26 December 2006

On the Road from New Orleans to Wyoming

Sojourner stepped into the flow --- that is, she swam and rested in the irregular current of the sojourners’ life, willingly. She was called by God to walk and talk, teaching and preaching. Being a mirror to the people and a messenger.

I too entered voluntarily. Nudged by circumstance to give up a permanent home, I did not resist. Why resist when dreams of leaving had hovered, like translucent shadow at the periphery of my consciousness, for years? I had dreamed of escape and adventure nearly every day of the preceding decade. A fear of frostbitten, friendless destitution and death had set the stage for nightmare for years. It was time to confront the fear and cancel the dreams’ deferment. It was time to escape.

I am talkative—but I have nothing to teach. If I am called, it is by nothing more or less than whatever drives, urges, or calls every living thing toward Becoming. I am a reflection of everything. Everything is a reflection of me. And within this mutual and interdependent reflection lies the Message.

I often imagine what it would be like to meet Sojourner, to talk with her, to look at her and have her look at me. I would ask her if she ever lost sight of why she had chosen to have no home. I would ask what she learned about herself and about living from the traveling and from the sojourning. I would ask her what her own Self had to do with her work—did she do it all for God, the Father Man Above, or was some part of the work done strictly to please or entertain Faithful Sojourner?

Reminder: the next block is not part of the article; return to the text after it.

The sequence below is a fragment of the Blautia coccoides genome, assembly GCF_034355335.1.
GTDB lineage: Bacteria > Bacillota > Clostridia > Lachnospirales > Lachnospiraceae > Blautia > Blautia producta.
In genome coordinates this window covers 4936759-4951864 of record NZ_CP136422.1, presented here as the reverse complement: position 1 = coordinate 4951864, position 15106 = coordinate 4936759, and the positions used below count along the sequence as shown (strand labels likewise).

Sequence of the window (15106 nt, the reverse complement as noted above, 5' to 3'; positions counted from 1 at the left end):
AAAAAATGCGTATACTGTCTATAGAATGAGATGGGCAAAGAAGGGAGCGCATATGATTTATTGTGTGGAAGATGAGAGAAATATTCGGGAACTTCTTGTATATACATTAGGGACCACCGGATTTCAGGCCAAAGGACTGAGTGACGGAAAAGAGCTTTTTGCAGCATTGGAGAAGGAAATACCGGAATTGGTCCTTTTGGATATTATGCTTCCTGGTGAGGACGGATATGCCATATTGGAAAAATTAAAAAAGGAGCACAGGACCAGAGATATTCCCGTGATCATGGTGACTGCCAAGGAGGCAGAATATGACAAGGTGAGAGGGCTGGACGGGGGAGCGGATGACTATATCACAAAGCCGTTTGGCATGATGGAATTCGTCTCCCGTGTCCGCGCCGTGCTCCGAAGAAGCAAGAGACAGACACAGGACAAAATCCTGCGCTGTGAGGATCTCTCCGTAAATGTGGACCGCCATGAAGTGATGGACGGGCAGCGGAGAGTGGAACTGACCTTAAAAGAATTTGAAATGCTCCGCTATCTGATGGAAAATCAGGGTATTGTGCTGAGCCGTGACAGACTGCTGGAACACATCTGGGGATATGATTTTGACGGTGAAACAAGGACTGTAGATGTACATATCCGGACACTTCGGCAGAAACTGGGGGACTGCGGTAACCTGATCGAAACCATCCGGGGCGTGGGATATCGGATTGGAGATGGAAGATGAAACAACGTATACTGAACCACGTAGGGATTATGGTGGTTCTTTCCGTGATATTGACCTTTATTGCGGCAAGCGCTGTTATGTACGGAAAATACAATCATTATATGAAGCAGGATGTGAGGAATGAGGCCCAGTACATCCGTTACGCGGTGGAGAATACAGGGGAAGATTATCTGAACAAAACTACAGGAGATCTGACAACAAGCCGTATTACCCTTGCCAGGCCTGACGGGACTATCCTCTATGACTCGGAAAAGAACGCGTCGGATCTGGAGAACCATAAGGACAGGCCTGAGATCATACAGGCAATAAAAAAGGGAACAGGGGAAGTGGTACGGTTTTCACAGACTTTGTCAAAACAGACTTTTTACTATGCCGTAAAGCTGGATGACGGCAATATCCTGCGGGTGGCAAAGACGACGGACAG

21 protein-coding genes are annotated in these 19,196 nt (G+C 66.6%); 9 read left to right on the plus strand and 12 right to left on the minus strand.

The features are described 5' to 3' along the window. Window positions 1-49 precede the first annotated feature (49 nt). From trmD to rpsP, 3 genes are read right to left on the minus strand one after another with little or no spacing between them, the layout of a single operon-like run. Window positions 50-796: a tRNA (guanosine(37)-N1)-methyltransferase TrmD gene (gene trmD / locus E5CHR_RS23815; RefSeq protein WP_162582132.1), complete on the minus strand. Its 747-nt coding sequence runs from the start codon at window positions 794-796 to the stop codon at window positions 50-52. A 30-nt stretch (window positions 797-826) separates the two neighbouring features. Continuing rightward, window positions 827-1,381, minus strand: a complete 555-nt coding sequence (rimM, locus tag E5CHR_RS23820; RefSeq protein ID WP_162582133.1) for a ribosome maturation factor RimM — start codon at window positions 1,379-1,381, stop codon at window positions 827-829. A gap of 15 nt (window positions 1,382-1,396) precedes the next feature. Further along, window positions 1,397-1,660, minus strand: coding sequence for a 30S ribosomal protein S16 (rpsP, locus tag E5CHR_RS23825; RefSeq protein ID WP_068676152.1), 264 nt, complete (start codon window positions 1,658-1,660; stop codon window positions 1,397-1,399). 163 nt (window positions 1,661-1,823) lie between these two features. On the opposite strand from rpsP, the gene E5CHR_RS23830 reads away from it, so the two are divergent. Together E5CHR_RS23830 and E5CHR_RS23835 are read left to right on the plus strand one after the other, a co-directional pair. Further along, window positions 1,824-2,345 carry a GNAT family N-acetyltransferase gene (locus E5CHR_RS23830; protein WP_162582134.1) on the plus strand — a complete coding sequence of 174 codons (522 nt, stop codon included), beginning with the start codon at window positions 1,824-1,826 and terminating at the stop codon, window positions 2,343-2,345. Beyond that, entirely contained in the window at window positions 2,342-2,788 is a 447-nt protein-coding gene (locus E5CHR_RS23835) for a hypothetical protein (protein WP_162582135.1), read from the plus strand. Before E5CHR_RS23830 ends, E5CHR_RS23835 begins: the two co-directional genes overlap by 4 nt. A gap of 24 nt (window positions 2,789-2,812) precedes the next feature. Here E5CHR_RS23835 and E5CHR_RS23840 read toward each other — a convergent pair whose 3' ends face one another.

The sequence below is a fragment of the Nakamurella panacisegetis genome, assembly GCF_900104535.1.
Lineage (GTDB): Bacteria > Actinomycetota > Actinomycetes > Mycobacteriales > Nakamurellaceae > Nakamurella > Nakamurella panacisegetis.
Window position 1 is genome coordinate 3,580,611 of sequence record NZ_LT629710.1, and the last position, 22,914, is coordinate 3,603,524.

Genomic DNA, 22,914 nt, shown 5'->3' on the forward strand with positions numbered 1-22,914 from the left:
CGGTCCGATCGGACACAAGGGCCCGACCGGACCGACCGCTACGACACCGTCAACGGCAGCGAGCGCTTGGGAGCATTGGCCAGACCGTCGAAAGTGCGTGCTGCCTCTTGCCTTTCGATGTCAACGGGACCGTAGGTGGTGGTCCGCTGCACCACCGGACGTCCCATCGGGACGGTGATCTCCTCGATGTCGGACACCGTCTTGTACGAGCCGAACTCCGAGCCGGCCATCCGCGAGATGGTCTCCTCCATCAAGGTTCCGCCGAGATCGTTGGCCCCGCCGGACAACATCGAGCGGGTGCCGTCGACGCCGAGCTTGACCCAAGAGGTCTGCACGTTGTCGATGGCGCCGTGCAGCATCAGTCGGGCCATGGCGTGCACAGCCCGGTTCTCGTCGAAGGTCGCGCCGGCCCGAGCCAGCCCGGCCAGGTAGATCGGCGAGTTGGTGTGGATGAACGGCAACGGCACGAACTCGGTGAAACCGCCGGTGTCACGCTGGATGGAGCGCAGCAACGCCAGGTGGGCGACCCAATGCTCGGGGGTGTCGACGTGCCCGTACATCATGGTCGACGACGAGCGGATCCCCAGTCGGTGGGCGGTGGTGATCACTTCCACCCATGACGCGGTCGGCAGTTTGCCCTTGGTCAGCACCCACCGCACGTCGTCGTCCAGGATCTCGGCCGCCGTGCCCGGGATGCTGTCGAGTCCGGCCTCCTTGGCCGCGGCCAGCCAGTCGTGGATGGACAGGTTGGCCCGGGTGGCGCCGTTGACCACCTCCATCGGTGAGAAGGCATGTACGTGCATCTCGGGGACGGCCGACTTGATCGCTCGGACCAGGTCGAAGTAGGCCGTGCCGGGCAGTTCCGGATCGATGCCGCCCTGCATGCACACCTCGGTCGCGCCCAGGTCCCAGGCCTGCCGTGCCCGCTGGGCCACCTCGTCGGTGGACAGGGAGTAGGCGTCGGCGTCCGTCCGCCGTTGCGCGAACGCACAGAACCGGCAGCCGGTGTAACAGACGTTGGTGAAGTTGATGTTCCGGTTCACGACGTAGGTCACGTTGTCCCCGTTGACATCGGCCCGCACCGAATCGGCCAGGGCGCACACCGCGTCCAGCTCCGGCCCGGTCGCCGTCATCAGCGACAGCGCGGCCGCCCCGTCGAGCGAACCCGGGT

Tonight, on a straight clear road across a white, frozen landscape, I am traveling the last leg of a journey from New Orleans to Casper, WY. A magnificent panoramic sunset played out in gold-lavender-orange-mauve-blue extravagance to my left; to the right stretched winter fields sleeping at the base of craggy umbre mounds. As the light failed, I glimpsed my face, reflected in the window of the passenger side door.

I made eye contact with myself and the first thought that came was this: I love living this way.

Thirty years ago I was riding across a frozen Michigan landscape with Mary L_______. I didn’t know where we were going. I was just along for the ride and sojourn. She had friends in Ann Arbor. I’d never been to Ann Arbor. On the ride up from Bloomington, in the middle of the night, I saw a barn in the distance in flames—startling to see such bright, violent energy in the sleepy darkness. The memory of that sight is as vivid as ever. I’ve remembered it often in the intervening years. It has appeared in my dreams. And Joni Mitchell sings of a similar experience in a song on her Hejira album.

This is the memory that accompanied I love living this way. It is 30 years later and tonight I don’t have a practical explanation or rational justification for the way I live. I simply love living this way.